YOUR CAREER CHOICE COULD DETERMINE HOW LONG YOUR MARRIAGE LASTS, FINDS STUDY

People who follow certain career paths are more likely to face marriage problems than others, research suggests.

Statistics show that 42 per cent of marriages end in divorce, while 34 per cent of married couples part ways before their 20th wedding anniversary.

As most couples will tell you, married life takes work, amd while there isn’t one single factor that determines whether a relationship will run its course, a new study suggests that your career could well have a significant impact.

Analysing recent US Census Data, career website Zippia found that workers in certain fields are seeing higher divorce rates by the age of 30 than most others.

It found that those who chose to work as enlisted military supervisors came off worse with a shocking 30 per cent of their marriages headed for the trenches.

This is followed by those with jobs as logisticians, automotive service technicians and mechanics, followed by military-enlisted tactical operations and air weapons.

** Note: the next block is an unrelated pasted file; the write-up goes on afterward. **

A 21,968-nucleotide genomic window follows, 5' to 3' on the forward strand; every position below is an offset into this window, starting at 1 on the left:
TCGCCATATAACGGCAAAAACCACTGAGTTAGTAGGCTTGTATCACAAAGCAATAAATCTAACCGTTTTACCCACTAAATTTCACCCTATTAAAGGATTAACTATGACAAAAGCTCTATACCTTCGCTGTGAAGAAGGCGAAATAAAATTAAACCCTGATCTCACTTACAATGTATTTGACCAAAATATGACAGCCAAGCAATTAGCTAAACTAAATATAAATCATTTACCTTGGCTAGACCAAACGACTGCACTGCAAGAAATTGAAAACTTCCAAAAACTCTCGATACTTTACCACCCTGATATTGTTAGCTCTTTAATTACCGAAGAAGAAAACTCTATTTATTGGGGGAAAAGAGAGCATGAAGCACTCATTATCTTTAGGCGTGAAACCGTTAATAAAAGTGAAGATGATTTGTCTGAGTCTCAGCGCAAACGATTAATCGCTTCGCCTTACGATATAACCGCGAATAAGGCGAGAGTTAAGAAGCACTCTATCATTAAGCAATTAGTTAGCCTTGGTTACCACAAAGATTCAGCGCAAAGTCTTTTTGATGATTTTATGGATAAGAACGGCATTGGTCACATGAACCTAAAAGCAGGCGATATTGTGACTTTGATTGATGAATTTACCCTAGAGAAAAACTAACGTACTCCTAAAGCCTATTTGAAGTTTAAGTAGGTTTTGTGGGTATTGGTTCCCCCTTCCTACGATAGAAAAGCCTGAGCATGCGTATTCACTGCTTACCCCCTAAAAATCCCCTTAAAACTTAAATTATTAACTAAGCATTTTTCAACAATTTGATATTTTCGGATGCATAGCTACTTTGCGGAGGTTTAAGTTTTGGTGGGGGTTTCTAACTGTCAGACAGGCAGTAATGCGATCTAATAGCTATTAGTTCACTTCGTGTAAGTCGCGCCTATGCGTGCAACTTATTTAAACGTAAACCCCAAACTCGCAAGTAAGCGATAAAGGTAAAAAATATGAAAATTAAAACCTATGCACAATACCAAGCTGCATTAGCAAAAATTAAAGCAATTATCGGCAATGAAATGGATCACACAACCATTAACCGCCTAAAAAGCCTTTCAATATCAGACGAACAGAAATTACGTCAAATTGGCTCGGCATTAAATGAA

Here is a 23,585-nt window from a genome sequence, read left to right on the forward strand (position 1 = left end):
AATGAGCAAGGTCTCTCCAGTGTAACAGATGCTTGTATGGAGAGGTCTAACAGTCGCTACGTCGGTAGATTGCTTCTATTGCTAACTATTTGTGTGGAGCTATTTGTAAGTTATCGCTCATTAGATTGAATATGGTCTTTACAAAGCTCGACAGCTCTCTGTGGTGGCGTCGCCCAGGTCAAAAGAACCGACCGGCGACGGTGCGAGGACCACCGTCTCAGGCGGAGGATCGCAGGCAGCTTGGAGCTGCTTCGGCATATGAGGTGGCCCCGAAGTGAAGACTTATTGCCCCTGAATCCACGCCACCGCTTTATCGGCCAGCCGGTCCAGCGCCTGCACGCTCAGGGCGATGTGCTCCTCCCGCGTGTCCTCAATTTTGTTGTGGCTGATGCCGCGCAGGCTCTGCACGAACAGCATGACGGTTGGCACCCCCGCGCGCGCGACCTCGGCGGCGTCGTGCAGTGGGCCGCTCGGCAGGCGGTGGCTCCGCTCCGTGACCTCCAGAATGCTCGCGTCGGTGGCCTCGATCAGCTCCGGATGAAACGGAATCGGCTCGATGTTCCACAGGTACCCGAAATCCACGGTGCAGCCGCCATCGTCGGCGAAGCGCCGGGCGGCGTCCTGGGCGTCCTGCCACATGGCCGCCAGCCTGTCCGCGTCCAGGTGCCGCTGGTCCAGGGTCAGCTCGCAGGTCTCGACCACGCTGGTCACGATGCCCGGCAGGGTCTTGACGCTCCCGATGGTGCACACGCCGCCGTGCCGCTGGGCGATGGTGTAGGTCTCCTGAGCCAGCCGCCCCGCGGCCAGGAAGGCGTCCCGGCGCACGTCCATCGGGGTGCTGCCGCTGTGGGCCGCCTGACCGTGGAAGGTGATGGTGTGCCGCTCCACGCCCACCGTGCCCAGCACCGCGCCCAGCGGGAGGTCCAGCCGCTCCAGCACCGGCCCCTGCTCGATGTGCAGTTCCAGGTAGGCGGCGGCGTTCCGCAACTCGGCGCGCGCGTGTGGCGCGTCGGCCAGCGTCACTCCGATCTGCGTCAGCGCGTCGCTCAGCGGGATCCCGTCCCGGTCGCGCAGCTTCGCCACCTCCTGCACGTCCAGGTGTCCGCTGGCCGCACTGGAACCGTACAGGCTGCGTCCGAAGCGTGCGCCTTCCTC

In fact, careers in the military accounted for three out of the top 10 spots in the listing causing military workers of all ranks to become the most likely to divorce by 30 at a rate of 15 per cent. But why?

While the answer isn’t totally clear, Zippia suggests that divorce rates in these roles are a result of stress caused by active service coupled with the strain of “deployments, frequent moves, and difficulty with reintegrating the enlisted spouse back into the family’s daily life when they return home.”

A separate study published last year in the Journal of Population Economics agreed, revealing that military deployments do have a negative effect on marriage.

In this case, it found that divorce rates increased significantly when spouses spent long periods of time away from home.

In comparison, the data analysis by Zippia revealed that there are in fact some careers that have less of an effect on how long your marriage lasts.

It revealed that the jobs with the lowest rates of divorce included religious workers, dentists and speech-language pathologists.

[“Source-independent”]